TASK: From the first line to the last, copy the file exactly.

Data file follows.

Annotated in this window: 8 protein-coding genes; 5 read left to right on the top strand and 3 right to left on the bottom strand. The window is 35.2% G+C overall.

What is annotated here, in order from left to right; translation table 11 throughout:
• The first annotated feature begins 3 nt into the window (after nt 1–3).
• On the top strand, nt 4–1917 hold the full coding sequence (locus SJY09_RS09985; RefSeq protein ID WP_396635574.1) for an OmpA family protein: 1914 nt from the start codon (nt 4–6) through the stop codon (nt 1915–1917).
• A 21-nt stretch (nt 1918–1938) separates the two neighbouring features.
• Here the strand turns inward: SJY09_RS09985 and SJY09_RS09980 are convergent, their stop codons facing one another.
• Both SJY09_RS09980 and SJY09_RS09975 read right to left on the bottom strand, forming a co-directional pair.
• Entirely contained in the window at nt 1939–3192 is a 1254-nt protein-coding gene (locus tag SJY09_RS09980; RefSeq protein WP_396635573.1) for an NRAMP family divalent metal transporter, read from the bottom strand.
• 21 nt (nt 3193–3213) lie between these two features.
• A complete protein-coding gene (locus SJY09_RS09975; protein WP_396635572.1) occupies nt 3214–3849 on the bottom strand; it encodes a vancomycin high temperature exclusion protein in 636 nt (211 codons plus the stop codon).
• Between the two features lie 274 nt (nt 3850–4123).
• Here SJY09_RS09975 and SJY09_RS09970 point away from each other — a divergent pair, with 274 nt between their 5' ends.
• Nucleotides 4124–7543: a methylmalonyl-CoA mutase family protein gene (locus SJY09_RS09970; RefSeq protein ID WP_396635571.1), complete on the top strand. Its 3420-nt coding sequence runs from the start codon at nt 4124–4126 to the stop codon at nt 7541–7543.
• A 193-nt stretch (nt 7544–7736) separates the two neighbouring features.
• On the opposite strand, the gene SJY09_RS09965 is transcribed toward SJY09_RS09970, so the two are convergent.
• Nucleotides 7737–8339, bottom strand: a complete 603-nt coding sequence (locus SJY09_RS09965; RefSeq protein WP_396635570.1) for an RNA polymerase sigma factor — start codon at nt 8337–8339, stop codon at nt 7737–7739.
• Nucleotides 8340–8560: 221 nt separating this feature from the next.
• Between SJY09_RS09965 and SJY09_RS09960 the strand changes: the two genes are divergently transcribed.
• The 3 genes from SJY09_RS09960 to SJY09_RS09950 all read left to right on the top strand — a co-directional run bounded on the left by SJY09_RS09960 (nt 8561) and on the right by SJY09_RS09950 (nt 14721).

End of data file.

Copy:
Annotated in this window: 8 protein-coding genes; 5 read left to right on the top strand and 3 right to left on the bottom strand. The window is 35.2% G+C overall.

What is annotated here, in order from left to right; translation table 11 throughout:
• The first annotated feature begins 3 nt into the window (after nt 1–3).
• On the top strand, nt 4–1917 hold the full coding sequence (locus SJY09_RS09985; RefSeq protein ID WP_396635574.1) for an OmpA family protein: 1914 nt from the start codon (nt 4–6) through the stop codon (nt 1915–1917).
• A 21-nt stretch (nt 1918–1938) separates the two neighbouring features.
• Here the strand turns inward: SJY09_RS09985 and SJY09_RS09980 are convergent, their stop codons facing one another.
• Both SJY09_RS09980 and SJY09_RS09975 read right to left on the bottom strand, forming a co-directional pair.
• Entirely contained in the window at nt 1939–3192 is a 1254-nt protein-coding gene (locus tag SJY09_RS09980; RefSeq protein WP_396635573.1) for an NRAMP family divalent metal transporter, read from the bottom strand.
• 21 nt (nt 3193–3213) lie between these two features.
• A complete protein-coding gene (locus SJY09_RS09975; protein WP_396635572.1) occupies nt 3214–3849 on the bottom strand; it encodes a vancomycin high temperature exclusion protein in 636 nt (211 codons plus the stop codon).
• Between the two features lie 274 nt (nt 3850–4123).
• Here SJY09_RS09975 and SJY09_RS09970 point away from each other — a divergent pair, with 274 nt between their 5' ends.
• Nucleotides 4124–7543: a methylmalonyl-CoA mutase family protein gene (locus SJY09_RS09970; RefSeq protein ID WP_396635571.1), complete on the top strand. Its 3420-nt coding sequence runs from the start codon at nt 4124–4126 to the stop codon at nt 7541–7543.
• A 193-nt stretch (nt 7544–7736) separates the two neighbouring features.
• On the opposite strand, the gene SJY09_RS09965 is transcribed toward SJY09_RS09970, so the two are convergent.
• Nucleotides 7737–8339, bottom strand: a complete 603-nt coding sequence (locus SJY09_RS09965; RefSeq protein WP_396635570.1) for an RNA polymerase sigma factor — start codon at nt 8337–8339, stop codon at nt 7737–7739.
• Nucleotides 8340–8560: 221 nt separating this feature from the next.
• Between SJY09_RS09965 and SJY09_RS09960 the strand changes: the two genes are divergently transcribed.
• The 3 genes from SJY09_RS09960 to SJY09_RS09950 all read left to right on the top strand — a co-directional run bounded on the left by SJY09_RS09960 (nt 8561) and on the right by SJY09_RS09950 (nt 14721).